Verstappen questions time-consuming F1: 'Is it still worth it?'

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Max Verstappen has questioned whether his time-consuming investment in Formula 1 is “still worth it”, insisting his wellbeing surpasses money when he considers the sport’s changes and expansion.

Verstappen and Red Bull Racing are in a league of their own this season, having won ten of the twelve races that have taken place so far this year.

The Dutchman will resume at Zandvoort next week his relentless forward march towards a third world title.

But the 25-year-old’s unwavering success hasn’t diminished the genuine concerns he feels about the direction followed by F1.

From an expansion of the sport’s calendar to an increase of the number of sprint race weekends, Verstappen suggests that he is growing tired of F1’s time-absorbing hectic schedule and the strain it imposes.

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Verstappen is contracted to Red Bull until the end of 2028 but has hinted on several occasions that he could choose to leave the sport at the end of that term to pursue other endeavors.

“I’m worried about the sport I have always enjoyed,” he said in an interview with De Telegraaf. “I still do, but only to a certain extent.

“It’s not that I’m totally against change, like some people claim. But those changes have to benefit Formula 1.

“Why do you have to change things when they’re going well? I think a traditional qualifying session is a great format, it doesn’t all have to revolve around money.

“People might think: ‘Well, he makes a lot of money, what is that guy complaining about?’ But it’s about your wellbeing, how you experience things and not how much you make.

“I feel like I have to do too much and skip other things, so I sometimes think: ‘Is it still worth it?'”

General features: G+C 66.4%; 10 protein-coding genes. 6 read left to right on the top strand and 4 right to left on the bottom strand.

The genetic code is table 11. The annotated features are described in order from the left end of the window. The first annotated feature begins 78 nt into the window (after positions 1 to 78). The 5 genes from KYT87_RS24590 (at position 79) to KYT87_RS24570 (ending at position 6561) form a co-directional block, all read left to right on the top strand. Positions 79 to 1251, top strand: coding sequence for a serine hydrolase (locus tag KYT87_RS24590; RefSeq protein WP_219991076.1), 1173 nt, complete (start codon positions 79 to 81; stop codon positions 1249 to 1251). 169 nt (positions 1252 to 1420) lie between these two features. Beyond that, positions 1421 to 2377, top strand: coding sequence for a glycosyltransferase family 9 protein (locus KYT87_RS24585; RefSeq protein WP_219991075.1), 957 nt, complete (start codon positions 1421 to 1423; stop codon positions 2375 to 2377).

While highlighting the protracted aspect of his job, Verstappen says the constraints extend beyond the sheer volume of races, with off-track commitments and marketing duties also weighing on one’s comfort.

“[Travel] isn’t the biggest problem. It’s more about all the extra stuff I have to do,” he added.

“Thursdays on a race weekend can be very long depending on where we are and outside the grands prix there’s a lot of simulator work.

“For example, I lose over a month per year to marketing. At a certain moment you just don’t feel like doing all that anymore.”

Verstappen’s grievances are likely dampened by his current wave of success with Red Bull.

But should his team falter, or if it fails to get it right when F1 introduces its next big regulation changes in 2026, could he throw in the towel before the end of 2028?

“Things would have to be really bad for that to happen,” he said.

“I don’t expect the team to fall back that much with all the great people we have. But in this sport it’s always possible you’re not that competitive.

“It depends on what the prospects are, but yeah, I don’t see myself touring in the midfield for three years. Then I’d rather stay at home or go do something else. But again, I don’t expect that to happen.”

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